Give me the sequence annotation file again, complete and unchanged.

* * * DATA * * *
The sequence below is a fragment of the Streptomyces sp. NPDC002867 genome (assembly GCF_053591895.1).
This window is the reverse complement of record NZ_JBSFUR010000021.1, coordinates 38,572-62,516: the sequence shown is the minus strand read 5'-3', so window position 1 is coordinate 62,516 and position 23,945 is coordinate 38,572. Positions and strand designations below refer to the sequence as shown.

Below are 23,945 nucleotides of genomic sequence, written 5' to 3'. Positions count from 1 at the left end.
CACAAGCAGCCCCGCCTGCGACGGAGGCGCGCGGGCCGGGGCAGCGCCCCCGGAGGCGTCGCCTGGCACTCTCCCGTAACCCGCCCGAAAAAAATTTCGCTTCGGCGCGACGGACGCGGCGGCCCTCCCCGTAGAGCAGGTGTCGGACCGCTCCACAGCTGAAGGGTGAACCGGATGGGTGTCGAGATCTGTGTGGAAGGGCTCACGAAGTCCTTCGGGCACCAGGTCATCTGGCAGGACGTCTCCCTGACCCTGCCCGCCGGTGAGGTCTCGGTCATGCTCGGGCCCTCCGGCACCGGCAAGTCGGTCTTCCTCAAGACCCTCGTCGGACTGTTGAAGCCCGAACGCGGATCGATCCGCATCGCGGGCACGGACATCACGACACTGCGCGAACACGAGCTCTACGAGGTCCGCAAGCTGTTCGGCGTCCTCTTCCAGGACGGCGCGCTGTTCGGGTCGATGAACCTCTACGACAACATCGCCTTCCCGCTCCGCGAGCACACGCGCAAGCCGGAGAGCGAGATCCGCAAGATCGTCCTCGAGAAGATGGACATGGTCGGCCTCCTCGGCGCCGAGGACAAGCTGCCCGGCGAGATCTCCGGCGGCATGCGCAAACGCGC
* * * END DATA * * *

The sequence below is a fragment of the Streptomyces sp. NPDC002867 genome (assembly GCF_053591895.1).
This window is the reverse complement of record NZ_JBSFUR010000021.1, coordinates 38,572-62,516: the sequence shown is the minus strand read 5'-3', so window position 1 is coordinate 62,516 and position 23,945 is coordinate 38,572. Positions and strand designations below refer to the sequence as shown.

Below are 23,945 nucleotides of genomic sequence, written 5' to 3'. Positions count from 1 at the left end.
CACAAGCAGCCCCGCCTGCGACGGAGGCGCGCGGGCCGGGGCAGCGCCCCCGGAGGCGTCGCCTGGCACTCTCCCGTAACCCGCCCGAAAAAAATTTCGCTTCGGCGCGACGGACGCGGCGGCCCTCCCCGTAGAGCAGGTGTCGGACCGCTCCACAGCTGAAGGGTGAACCGGATGGGTGTCGAGATCTGTGTGGAAGGGCTCACGAAGTCCTTCGGGCACCAGGTCATCTGGCAGGACGTCTCCCTGACCCTGCCCGCCGGTGAGGTCTCGGTCATGCTCGGGCCCTCCGGCACCGGCAAGTCGGTCTTCCTCAAGACCCTCGTCGGACTGTTGAAGCCCGAACGCGGATCGATCCGCATCGCGGGCACGGACATCACGACACTGCGCGAACACGAGCTCTACGAGGTCCGCAAGCTGTTCGGCGTCCTCTTCCAGGACGGCGCGCTGTTCGGGTCGATGAACCTCTACGACAACATCGCCTTCCCGCTCCGCGAGCACACGCGCAAGCCGGAGAGCGAGATCCGCAAGATCGTCCTCGAGAAGATGGACATGGTCGGCCTCCTCGGCGCCGAGGACAAGCTGCCCGGCGAGATCTCCGGCGGCATGCGCAAACGCGC